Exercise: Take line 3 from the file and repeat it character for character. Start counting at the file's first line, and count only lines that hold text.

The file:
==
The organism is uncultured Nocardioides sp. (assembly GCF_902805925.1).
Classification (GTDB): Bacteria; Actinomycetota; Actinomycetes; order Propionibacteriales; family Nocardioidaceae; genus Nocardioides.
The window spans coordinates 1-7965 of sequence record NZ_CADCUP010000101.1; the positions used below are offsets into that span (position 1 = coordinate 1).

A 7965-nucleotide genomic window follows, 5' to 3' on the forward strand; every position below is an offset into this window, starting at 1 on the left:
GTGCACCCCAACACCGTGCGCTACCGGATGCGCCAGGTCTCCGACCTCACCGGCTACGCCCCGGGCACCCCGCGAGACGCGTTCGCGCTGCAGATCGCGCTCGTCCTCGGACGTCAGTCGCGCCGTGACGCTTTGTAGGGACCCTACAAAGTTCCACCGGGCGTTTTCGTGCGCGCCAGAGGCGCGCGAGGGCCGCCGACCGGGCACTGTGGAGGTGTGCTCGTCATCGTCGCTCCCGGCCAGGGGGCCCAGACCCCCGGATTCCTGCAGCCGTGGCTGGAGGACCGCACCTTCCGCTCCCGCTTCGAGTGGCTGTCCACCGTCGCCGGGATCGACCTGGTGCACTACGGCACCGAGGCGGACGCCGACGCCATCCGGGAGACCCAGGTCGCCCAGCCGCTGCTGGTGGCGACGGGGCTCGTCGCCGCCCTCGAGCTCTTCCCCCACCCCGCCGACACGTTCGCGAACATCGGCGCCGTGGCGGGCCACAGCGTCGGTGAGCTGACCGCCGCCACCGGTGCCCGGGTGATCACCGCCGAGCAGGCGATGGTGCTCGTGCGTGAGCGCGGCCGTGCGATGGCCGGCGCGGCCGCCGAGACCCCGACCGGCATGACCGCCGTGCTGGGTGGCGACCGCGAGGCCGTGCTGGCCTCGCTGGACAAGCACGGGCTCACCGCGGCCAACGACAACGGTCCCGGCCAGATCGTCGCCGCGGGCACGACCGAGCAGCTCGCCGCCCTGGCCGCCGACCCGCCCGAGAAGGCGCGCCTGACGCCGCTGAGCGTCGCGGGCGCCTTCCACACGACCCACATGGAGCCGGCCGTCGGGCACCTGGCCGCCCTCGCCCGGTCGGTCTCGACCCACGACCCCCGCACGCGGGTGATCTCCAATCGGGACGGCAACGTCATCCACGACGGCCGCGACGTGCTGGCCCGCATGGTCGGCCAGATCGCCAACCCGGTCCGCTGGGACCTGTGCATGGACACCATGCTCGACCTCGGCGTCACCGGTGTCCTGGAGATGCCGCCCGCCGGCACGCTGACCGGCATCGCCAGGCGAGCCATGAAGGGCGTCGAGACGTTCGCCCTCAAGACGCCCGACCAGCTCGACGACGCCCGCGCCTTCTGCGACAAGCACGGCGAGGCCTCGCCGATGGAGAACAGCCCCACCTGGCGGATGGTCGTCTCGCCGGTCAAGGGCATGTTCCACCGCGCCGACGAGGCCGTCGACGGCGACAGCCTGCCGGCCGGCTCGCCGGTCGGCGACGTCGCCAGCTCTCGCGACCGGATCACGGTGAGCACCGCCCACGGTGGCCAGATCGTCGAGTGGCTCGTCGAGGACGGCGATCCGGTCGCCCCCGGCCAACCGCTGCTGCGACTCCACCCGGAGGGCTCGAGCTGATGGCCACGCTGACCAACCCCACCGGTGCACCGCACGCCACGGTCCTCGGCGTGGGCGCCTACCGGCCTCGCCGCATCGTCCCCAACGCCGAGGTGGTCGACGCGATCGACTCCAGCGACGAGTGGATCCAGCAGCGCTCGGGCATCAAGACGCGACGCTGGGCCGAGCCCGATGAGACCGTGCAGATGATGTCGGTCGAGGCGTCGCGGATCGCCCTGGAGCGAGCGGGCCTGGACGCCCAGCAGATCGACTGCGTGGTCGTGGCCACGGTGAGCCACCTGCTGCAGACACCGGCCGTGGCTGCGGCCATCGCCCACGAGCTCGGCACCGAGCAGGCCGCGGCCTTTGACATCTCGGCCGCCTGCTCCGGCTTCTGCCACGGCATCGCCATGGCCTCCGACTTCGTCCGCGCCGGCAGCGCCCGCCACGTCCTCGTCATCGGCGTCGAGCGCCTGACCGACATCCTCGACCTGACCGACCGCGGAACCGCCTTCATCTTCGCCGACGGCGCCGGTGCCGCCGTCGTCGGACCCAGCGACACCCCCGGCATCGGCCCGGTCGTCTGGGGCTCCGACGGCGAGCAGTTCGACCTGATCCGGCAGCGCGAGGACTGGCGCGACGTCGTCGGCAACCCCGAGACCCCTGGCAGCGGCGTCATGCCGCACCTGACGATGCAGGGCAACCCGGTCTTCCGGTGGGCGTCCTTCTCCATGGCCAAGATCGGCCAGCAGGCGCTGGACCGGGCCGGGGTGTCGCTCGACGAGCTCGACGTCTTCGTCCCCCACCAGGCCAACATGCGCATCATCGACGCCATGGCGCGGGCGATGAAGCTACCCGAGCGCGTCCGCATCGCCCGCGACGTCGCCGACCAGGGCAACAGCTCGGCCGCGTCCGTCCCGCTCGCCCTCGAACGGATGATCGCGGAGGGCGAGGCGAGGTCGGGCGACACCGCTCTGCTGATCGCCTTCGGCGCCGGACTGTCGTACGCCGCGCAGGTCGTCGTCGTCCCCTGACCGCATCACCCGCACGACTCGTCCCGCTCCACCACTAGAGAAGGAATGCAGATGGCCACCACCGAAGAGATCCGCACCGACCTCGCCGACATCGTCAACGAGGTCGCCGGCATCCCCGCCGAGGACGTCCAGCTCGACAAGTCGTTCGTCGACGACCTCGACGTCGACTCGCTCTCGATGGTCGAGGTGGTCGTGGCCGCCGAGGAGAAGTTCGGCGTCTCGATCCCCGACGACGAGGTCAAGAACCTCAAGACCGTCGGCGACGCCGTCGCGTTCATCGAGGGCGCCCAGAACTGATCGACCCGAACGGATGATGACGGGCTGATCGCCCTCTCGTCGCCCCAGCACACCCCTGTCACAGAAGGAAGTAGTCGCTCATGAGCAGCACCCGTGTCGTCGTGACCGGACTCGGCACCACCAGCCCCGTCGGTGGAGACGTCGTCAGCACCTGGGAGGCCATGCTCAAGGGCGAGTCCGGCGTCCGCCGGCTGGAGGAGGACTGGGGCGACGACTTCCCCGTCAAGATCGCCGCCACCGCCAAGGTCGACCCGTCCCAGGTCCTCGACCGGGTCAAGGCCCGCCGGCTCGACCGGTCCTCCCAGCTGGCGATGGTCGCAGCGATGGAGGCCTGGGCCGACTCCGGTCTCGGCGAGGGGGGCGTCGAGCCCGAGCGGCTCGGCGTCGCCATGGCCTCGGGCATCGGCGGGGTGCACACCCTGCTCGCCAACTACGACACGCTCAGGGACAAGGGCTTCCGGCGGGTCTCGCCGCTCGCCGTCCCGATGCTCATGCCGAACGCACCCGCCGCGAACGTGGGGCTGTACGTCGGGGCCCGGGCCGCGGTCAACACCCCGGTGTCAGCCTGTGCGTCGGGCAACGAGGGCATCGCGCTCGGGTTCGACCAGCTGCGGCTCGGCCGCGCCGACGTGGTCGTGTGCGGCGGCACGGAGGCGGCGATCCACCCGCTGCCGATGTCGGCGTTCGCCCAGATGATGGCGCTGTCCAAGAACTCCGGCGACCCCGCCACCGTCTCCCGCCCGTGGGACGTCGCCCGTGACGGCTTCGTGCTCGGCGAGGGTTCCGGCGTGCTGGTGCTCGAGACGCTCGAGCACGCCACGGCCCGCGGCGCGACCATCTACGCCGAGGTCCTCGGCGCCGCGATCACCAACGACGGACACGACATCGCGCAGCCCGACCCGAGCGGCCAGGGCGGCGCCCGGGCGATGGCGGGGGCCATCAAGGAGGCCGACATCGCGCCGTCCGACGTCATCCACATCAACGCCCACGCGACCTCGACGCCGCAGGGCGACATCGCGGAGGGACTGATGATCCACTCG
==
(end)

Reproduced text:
The window spans coordinates 1-7965 of sequence record NZ_CADCUP010000101.1; the positions used below are offsets into that span (position 1 = coordinate 1).